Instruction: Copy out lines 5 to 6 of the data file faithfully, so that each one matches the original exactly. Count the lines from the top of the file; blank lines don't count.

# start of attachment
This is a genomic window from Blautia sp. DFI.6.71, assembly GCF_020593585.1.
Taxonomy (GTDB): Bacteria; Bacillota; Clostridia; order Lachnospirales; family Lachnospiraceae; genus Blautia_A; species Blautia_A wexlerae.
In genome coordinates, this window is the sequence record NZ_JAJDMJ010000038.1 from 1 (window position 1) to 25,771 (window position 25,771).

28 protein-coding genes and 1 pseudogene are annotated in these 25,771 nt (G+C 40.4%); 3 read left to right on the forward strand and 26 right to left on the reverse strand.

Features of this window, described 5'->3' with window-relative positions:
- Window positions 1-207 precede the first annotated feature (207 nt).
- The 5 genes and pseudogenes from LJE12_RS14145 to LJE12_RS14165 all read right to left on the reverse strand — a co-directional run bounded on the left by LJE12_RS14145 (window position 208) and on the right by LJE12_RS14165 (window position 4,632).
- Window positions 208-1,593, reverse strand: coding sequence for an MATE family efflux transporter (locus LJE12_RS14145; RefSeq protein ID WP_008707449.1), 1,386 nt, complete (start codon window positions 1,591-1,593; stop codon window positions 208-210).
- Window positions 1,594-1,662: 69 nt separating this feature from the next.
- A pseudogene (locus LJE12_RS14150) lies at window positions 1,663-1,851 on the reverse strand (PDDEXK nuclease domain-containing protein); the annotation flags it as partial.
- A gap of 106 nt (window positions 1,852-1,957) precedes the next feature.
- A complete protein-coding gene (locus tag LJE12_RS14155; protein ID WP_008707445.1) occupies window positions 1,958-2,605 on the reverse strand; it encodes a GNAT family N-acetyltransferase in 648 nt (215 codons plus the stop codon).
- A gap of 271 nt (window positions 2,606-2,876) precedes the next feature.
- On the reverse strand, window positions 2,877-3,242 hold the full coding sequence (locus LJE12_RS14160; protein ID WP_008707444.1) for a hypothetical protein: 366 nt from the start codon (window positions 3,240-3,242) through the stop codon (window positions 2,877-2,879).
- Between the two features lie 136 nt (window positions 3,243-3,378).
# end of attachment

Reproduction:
Features of this window, described 5'->3' with window-relative positions:
- Window positions 1-207 precede the first annotated feature (207 nt).